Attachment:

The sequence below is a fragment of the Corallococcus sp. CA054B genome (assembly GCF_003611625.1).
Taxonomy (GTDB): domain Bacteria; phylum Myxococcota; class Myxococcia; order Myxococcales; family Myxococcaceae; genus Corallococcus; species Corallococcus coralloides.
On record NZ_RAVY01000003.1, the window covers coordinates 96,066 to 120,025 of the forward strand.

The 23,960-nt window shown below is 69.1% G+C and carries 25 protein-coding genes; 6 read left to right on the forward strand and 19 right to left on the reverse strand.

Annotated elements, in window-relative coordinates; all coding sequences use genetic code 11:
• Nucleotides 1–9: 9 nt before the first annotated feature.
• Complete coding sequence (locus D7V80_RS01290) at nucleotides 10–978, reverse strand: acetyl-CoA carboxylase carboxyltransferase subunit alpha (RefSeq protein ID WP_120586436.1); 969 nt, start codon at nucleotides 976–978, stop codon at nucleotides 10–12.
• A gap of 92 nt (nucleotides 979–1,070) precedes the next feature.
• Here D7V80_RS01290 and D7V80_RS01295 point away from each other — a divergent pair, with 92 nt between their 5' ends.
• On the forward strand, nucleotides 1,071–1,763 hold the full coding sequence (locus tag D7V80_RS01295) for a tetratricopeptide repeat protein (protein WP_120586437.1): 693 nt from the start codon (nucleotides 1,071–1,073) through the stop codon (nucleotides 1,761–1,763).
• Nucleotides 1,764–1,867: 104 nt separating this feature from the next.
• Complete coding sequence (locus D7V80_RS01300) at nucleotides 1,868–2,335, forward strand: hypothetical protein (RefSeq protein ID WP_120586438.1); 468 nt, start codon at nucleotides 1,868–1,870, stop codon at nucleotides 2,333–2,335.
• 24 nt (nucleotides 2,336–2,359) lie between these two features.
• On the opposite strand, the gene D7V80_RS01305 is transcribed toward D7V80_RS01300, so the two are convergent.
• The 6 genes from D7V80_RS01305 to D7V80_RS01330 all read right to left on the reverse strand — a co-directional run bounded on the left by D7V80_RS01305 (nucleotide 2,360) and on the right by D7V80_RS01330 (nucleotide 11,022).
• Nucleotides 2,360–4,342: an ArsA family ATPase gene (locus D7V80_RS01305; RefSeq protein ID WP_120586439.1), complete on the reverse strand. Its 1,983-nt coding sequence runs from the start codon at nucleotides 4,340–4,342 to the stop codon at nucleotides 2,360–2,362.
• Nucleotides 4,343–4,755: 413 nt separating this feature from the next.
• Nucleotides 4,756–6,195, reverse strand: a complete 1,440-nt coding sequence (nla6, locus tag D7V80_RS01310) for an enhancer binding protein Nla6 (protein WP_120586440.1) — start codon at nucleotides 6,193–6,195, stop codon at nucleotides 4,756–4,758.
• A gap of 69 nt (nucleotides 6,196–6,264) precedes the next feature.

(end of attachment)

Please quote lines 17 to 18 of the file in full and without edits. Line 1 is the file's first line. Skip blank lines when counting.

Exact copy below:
• Nucleotides 4,343–4,755: 413 nt separating this feature from the next.
• Nucleotides 4,756–6,195, reverse strand: a complete 1,440-nt coding sequence (nla6, locus tag D7V80_RS01310) for an enhancer binding protein Nla6 (protein WP_120586440.1) — start codon at nucleotides 6,193–6,195, stop codon at nucleotides 4,756–4,758.